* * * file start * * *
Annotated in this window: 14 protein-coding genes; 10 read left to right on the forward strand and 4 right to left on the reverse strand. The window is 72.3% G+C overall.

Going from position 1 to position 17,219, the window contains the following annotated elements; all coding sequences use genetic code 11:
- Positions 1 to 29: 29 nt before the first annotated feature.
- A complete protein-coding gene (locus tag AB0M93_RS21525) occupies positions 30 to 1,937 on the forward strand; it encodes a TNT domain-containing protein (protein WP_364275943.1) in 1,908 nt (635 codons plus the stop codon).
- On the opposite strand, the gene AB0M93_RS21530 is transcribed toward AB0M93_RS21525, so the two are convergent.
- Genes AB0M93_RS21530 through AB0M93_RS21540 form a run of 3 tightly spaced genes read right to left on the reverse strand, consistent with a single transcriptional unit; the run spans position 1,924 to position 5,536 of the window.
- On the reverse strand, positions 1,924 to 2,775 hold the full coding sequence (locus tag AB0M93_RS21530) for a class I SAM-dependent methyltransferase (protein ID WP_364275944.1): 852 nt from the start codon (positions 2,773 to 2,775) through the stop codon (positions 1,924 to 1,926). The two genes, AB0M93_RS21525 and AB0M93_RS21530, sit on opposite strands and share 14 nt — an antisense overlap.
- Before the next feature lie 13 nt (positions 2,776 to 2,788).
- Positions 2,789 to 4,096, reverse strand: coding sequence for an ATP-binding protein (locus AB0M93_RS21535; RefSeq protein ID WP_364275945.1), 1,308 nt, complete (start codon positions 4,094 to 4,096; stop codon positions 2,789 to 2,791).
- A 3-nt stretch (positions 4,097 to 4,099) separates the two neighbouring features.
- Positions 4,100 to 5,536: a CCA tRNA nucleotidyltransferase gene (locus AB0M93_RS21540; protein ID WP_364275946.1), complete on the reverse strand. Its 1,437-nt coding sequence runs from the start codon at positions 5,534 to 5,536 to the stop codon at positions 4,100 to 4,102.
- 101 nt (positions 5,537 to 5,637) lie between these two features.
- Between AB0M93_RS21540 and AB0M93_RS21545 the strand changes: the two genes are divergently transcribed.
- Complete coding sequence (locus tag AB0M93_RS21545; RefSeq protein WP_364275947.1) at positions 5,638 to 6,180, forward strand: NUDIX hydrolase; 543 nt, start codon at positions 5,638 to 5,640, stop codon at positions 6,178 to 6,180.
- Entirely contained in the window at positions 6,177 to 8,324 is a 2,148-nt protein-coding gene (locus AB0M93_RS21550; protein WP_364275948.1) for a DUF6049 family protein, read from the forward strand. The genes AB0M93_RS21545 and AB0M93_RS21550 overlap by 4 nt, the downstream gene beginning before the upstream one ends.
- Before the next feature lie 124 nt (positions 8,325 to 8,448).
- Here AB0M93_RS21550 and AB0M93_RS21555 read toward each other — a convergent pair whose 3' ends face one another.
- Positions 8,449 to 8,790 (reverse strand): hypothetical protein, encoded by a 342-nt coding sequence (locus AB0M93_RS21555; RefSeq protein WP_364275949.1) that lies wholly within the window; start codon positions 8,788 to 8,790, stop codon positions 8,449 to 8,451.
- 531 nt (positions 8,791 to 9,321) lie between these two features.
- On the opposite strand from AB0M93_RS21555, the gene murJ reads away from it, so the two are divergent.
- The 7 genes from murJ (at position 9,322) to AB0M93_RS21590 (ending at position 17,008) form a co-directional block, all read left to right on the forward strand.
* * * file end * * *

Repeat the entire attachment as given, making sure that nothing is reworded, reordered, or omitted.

Annotated in this window: 14 protein-coding genes; 10 read left to right on the forward strand and 4 right to left on the reverse strand. The window is 72.3% G+C overall.

Going from position 1 to position 17,219, the window contains the following annotated elements; all coding sequences use genetic code 11:
- Positions 1 to 29: 29 nt before the first annotated feature.
- A complete protein-coding gene (locus tag AB0M93_RS21525) occupies positions 30 to 1,937 on the forward strand; it encodes a TNT domain-containing protein (protein WP_364275943.1) in 1,908 nt (635 codons plus the stop codon).
- On the opposite strand, the gene AB0M93_RS21530 is transcribed toward AB0M93_RS21525, so the two are convergent.
- Genes AB0M93_RS21530 through AB0M93_RS21540 form a run of 3 tightly spaced genes read right to left on the reverse strand, consistent with a single transcriptional unit; the run spans position 1,924 to position 5,536 of the window.
- On the reverse strand, positions 1,924 to 2,775 hold the full coding sequence (locus tag AB0M93_RS21530) for a class I SAM-dependent methyltransferase (protein ID WP_364275944.1): 852 nt from the start codon (positions 2,773 to 2,775) through the stop codon (positions 1,924 to 1,926). The two genes, AB0M93_RS21525 and AB0M93_RS21530, sit on opposite strands and share 14 nt — an antisense overlap.
- Before the next feature lie 13 nt (positions 2,776 to 2,788).
- Positions 2,789 to 4,096, reverse strand: coding sequence for an ATP-binding protein (locus AB0M93_RS21535; RefSeq protein ID WP_364275945.1), 1,308 nt, complete (start codon positions 4,094 to 4,096; stop codon positions 2,789 to 2,791).
- A 3-nt stretch (positions 4,097 to 4,099) separates the two neighbouring features.
- Positions 4,100 to 5,536: a CCA tRNA nucleotidyltransferase gene (locus AB0M93_RS21540; protein ID WP_364275946.1), complete on the reverse strand. Its 1,437-nt coding sequence runs from the start codon at positions 5,534 to 5,536 to the stop codon at positions 4,100 to 4,102.
- 101 nt (positions 5,537 to 5,637) lie between these two features.
- Between AB0M93_RS21540 and AB0M93_RS21545 the strand changes: the two genes are divergently transcribed.
- Complete coding sequence (locus tag AB0M93_RS21545; RefSeq protein WP_364275947.1) at positions 5,638 to 6,180, forward strand: NUDIX hydrolase; 543 nt, start codon at positions 5,638 to 5,640, stop codon at positions 6,178 to 6,180.
- Entirely contained in the window at positions 6,177 to 8,324 is a 2,148-nt protein-coding gene (locus AB0M93_RS21550; protein WP_364275948.1) for a DUF6049 family protein, read from the forward strand. The genes AB0M93_RS21545 and AB0M93_RS21550 overlap by 4 nt, the downstream gene beginning before the upstream one ends.
- Before the next feature lie 124 nt (positions 8,325 to 8,448).
- Here AB0M93_RS21550 and AB0M93_RS21555 read toward each other — a convergent pair whose 3' ends face one another.
- Positions 8,449 to 8,790 (reverse strand): hypothetical protein, encoded by a 342-nt coding sequence (locus AB0M93_RS21555; RefSeq protein WP_364275949.1) that lies wholly within the window; start codon positions 8,788 to 8,790, stop codon positions 8,449 to 8,451.
- 531 nt (positions 8,791 to 9,321) lie between these two features.
- On the opposite strand from AB0M93_RS21555, the gene murJ reads away from it, so the two are divergent.
- The 7 genes from murJ (at position 9,322) to AB0M93_RS21590 (ending at position 17,008) form a co-directional block, all read left to right on the forward strand.